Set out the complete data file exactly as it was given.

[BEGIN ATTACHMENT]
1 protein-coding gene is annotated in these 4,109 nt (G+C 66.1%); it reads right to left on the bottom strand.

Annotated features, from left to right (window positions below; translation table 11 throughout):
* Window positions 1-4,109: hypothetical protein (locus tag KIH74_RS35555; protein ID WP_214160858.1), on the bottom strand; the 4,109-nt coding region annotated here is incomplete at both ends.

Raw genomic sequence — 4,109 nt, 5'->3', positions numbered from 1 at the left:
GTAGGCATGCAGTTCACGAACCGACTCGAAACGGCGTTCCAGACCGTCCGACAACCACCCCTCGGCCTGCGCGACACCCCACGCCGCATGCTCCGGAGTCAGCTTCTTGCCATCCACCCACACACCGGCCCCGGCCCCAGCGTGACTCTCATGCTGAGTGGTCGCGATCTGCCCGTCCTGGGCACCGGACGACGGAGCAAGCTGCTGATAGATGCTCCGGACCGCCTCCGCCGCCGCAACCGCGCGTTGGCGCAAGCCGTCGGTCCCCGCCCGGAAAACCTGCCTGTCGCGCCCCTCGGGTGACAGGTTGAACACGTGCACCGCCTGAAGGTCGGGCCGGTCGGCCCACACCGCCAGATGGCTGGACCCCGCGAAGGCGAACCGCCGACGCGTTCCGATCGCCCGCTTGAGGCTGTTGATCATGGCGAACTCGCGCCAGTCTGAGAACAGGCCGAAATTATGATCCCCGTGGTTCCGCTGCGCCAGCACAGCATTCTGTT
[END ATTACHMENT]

1 protein-coding gene is annotated in these 4,109 nt (G+C 66.1%); it reads right to left on the bottom strand.

Annotated features, from left to right (window positions below; translation table 11 throughout):
* Window positions 1-4,109: hypothetical protein (locus tag KIH74_RS35555; protein ID WP_214160858.1), on the bottom strand; the 4,109-nt coding region annotated here is incomplete at both ends.

Raw genomic sequence — 4,109 nt, 5'->3', positions numbered from 1 at the left:
GTAGGCATGCAGTTCACGAACCGACTCGAAACGGCGTTCCAGACCGTCCGACAACCACCCCTCGGCCTGCGCGACACCCCACGCCGCATGCTCCGGAGTCAGCTTCTTGCCATCCACCCACACACCGGCCCCGGCCCCAGCGTGACTCTCATGCTGAGTGGTCGCGATCTGCCCGTCCTGGGCACCGGACGACGGAGCAAGCTGCTGATAGATGCTCCGGACCGCCTCCGCCGCCGCAACCGCGCGTTGGCGCAAGCCGTCGGTCCCCGCCCGGAAAACCTGCCTGTCGCGCCCCTCGGGTGACAGGTTGAACACGTGCACCGCCTGAAGGTCGGGCCGGTCGGCCCACACCGCCAGATGGCTGGACCCCGCGAAGGCGAACCGCCGACGCGTTCCGATCGCCCGCTTGAGGCTGTTGATCATGGCGAACTCGCGCCAGTCTGAGAACAGGCCGAAATTATGATCCCCGTGGTTCCGCTGCGCCAGCACAGCATTCTGTT